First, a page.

Case study

WW1 Canadian VC recipient James (Jimmy) Cleland Richardson

The story of Canadian First World War Victoria Cross recipient James (Jimmy) Cleland Richardson.

James (Jimmy) Cleland Richardson
Credit: National Defence Canada

70 men from Canada received the Victoria Cross, Britain’s highest award for gallantry, during the First World War. As part of the Centenary Commemorations the people of the United Kingdom marked their gratitude to those courageous men by presenting a bronze memorial plaque to their home country engraved with their names. The plaque is now displayed at the British High Commission Ottawa. This archive tells their stories.

Name: James Cleland Richardson

DOB: 25 November 1895

Place of Birth: Bellshill, Scotland

Date of Action: 8 to 9 October 1916

Place of Action: Regina Trench, The Somme

Rank: Private

Regiment: 16th Infantry Battalion, Canadian Expedition Force

View a video about his story

James Cleland Richardson (known as Jimmy) was born on 25 November 1895 in Belshill, Scotland but emigrated to Canada as a child. He worked as a driller, and was a cadet in the corps of the Seaforth Highlanders in Vancouver which had a well known piper band. When the First World War broke out, he joined the Canadian Expeditionary Force as a piper in the 16th Infantry Battalion.

Richardson was posthumously awarded his Victoria Cross for most conspicuous bravery and devotion to duty on 8 October 1916 at Regina Trench towards the end of the Battle of the Somme. The 16th Battalion had been tasked with attacking a German position, but Piper Richardson’s company was held up by uncut barbed war and heavy intense gunfire, causing many casualties and sapping morale. Piper Richardson took the initiative and led his comrades, inspiring them by his pipe playing. His citation explains further:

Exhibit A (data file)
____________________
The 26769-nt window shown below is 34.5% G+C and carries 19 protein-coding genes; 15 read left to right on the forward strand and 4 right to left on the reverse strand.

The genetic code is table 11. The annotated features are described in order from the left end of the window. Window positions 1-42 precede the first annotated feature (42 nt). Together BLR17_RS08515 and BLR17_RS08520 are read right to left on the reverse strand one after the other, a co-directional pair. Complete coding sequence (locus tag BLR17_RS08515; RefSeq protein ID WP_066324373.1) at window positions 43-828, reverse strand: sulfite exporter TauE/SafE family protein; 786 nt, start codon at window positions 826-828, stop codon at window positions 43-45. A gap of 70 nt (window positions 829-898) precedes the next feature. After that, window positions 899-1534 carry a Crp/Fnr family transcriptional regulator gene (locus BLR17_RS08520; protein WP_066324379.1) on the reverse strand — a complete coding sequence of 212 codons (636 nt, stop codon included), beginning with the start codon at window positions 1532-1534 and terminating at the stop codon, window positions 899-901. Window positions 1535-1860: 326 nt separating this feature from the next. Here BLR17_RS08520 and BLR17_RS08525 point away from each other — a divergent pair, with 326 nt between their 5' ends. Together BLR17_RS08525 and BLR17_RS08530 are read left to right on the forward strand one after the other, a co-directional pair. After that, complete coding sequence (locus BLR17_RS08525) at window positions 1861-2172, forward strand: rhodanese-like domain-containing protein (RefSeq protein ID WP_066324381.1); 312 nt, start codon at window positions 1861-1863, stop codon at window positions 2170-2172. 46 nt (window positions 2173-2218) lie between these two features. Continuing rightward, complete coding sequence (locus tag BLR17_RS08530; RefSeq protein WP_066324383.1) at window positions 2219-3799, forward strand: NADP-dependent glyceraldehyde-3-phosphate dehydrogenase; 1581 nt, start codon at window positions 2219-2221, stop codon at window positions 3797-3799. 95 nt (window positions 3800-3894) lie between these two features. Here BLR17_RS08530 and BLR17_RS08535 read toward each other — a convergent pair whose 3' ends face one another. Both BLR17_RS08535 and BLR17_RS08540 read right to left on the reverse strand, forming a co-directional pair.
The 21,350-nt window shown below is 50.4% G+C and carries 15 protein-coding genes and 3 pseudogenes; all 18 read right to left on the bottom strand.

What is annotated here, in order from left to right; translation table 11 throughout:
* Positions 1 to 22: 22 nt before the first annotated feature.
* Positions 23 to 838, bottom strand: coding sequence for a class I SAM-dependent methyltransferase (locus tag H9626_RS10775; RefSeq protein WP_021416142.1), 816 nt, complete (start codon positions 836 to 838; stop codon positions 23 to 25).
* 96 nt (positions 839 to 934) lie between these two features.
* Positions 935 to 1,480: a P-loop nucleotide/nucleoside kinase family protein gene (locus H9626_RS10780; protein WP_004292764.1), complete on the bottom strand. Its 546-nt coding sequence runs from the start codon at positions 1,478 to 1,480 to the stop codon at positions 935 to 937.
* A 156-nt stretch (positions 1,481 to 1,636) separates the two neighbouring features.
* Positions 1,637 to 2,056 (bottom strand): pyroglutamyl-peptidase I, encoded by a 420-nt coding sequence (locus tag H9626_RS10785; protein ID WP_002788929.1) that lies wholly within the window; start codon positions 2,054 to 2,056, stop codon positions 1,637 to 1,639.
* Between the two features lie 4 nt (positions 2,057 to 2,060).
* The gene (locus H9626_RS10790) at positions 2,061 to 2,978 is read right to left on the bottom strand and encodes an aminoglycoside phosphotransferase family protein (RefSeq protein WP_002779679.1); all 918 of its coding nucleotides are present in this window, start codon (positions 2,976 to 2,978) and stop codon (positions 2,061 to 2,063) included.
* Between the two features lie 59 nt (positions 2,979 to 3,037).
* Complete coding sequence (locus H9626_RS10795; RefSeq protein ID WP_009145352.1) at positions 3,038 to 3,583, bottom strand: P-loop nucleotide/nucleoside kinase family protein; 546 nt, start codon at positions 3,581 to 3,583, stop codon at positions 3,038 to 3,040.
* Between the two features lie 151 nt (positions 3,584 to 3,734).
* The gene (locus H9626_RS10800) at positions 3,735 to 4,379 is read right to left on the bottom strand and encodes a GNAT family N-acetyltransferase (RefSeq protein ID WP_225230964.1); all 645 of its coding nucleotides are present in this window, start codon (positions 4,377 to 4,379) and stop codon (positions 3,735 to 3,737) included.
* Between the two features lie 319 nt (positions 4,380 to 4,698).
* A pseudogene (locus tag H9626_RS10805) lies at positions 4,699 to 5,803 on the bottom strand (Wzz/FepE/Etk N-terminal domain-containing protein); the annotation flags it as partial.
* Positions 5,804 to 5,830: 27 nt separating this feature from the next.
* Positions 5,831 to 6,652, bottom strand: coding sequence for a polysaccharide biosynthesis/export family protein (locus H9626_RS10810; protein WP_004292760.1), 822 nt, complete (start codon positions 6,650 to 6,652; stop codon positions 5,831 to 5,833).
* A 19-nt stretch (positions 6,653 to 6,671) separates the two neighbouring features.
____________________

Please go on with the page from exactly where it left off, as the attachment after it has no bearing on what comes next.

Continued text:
For most conspicuous bravery and devotion to duty when, prior to attack, he obtained permission from his Commanding Officer to play his company ‘over the top.’ As the company approached the objective, it was held up by very strong wire and came under intense fire, which caused heavy casualties and demoralised the formation for the moment. Realising the situation, Piper Richardson strode up and down outside the wire, playing his pipes with the greatest coolness. The effect was instantaneous. Inspired by his splendid example, the company rushed the wire with such fury and determination that the obstacle was overcome and the position captured. Later, after participating in bombing operations, he was detailed to take back a wounded comrade and prisoners. After proceeding about 200 yards Piper Richardson remembered that he had left his pipes behind. Although strongly urged not to do so, he insisted on returning to recover his pipes. He has never been seen since, and death has been presumed accordingly owing to lapse of time.

Private Richardson’s remains were found in 1920, and he was buried in Adanac Military Cemetery in France. His bagpipes were thought to be lost, but were found in 2002 at a school in Scotland. They were officially repatriated to Canada, and they are displayed at the British Columbia Legislature.

Published 20 June 2016